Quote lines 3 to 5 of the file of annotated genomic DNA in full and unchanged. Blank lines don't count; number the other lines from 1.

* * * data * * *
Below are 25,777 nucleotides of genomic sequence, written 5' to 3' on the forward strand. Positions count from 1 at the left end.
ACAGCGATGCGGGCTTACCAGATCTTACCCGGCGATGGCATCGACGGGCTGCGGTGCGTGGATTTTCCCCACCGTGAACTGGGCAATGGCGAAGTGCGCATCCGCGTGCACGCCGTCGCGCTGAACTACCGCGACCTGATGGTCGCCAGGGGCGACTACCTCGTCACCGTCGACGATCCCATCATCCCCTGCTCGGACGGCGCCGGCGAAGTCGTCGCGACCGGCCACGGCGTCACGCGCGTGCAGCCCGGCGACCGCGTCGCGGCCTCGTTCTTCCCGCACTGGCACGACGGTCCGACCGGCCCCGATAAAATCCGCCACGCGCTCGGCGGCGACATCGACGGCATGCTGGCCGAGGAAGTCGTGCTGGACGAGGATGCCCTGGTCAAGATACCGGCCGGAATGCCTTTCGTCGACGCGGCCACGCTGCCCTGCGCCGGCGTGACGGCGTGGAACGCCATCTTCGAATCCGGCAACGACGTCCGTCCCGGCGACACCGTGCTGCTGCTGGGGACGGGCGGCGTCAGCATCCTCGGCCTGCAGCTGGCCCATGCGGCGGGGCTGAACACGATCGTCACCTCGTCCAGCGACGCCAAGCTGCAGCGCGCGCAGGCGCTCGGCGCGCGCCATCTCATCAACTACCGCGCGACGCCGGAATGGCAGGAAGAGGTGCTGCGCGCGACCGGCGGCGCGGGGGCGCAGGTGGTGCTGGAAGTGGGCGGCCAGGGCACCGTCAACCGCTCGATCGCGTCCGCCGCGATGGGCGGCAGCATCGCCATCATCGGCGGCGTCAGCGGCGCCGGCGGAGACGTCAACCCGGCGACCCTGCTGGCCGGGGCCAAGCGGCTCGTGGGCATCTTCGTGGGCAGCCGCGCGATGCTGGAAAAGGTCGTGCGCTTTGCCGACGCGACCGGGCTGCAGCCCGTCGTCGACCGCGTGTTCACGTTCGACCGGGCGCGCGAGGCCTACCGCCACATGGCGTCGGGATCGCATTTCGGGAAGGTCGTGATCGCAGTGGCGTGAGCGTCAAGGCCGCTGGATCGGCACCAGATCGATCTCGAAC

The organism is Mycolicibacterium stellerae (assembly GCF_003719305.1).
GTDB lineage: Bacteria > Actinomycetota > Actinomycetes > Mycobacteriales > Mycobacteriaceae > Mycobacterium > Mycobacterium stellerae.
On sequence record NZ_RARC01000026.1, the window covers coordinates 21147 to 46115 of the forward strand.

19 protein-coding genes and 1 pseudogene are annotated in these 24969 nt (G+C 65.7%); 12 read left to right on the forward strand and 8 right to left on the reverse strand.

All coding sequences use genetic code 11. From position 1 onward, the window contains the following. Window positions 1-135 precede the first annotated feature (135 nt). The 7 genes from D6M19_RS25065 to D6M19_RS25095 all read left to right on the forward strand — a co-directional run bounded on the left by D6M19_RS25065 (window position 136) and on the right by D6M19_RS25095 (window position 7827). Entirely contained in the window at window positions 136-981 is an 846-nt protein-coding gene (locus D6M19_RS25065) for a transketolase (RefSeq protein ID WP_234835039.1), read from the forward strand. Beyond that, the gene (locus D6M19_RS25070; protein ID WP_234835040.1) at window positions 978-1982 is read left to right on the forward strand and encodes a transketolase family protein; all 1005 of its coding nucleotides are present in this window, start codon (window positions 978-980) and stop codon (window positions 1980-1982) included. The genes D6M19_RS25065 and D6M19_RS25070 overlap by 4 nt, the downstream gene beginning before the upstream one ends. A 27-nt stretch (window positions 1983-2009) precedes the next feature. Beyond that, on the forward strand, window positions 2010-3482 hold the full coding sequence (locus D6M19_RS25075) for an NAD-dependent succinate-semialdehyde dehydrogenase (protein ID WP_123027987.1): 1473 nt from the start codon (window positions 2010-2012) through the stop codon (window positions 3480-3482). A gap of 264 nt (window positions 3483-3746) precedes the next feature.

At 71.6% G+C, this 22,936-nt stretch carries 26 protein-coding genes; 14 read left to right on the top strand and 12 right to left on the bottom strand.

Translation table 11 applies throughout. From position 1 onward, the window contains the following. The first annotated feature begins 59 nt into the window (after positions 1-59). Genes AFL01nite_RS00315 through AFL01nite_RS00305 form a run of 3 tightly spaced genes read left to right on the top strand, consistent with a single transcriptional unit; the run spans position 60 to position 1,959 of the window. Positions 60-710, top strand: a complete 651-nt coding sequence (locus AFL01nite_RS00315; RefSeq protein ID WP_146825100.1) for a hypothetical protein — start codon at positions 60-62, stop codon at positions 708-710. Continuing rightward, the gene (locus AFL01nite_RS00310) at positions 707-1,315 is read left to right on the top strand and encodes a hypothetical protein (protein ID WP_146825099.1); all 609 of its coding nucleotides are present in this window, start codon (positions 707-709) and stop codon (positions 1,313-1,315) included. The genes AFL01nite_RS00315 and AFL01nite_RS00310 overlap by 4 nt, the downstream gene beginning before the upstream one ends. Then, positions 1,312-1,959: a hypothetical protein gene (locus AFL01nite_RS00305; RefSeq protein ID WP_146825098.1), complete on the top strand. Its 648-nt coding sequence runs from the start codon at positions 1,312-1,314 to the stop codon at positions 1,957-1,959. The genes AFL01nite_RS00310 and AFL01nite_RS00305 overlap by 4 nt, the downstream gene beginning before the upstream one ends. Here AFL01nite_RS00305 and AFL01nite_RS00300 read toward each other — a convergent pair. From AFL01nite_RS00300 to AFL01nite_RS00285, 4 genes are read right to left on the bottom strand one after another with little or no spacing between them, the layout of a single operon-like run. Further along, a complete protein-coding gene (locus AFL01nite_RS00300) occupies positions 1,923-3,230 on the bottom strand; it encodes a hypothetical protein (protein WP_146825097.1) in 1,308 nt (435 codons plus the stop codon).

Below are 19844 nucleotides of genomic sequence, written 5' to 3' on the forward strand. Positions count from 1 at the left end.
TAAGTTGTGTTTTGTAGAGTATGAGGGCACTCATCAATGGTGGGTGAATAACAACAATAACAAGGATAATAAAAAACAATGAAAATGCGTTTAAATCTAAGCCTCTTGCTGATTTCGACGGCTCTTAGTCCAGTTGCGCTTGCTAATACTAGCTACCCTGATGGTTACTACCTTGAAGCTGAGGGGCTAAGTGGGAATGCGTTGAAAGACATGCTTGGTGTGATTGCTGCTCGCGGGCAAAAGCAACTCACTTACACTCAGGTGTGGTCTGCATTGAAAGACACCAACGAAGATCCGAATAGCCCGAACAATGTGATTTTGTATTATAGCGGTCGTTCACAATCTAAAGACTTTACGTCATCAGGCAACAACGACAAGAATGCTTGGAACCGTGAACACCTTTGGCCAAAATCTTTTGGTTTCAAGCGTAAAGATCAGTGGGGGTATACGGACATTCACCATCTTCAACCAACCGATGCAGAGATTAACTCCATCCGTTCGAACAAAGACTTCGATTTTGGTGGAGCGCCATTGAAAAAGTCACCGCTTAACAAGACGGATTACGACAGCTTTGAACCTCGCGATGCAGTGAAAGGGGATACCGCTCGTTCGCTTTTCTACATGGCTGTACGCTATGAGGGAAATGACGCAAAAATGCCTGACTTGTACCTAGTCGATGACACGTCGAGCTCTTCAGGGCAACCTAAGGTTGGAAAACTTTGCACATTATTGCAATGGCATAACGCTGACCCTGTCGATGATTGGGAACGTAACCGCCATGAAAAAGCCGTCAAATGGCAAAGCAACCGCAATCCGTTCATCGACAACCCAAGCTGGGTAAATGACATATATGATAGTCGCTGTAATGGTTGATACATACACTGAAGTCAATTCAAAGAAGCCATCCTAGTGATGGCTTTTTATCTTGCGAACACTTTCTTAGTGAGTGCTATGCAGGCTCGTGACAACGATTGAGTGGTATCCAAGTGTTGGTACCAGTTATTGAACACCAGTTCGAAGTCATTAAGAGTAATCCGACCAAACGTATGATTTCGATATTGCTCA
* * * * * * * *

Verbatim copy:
The organism is Mycolicibacterium stellerae (assembly GCF_003719305.1).
GTDB lineage: Bacteria > Actinomycetota > Actinomycetes > Mycobacteriales > Mycobacteriaceae > Mycobacterium > Mycobacterium stellerae.
On sequence record NZ_RARC01000026.1, the window covers coordinates 21147 to 46115 of the forward strand.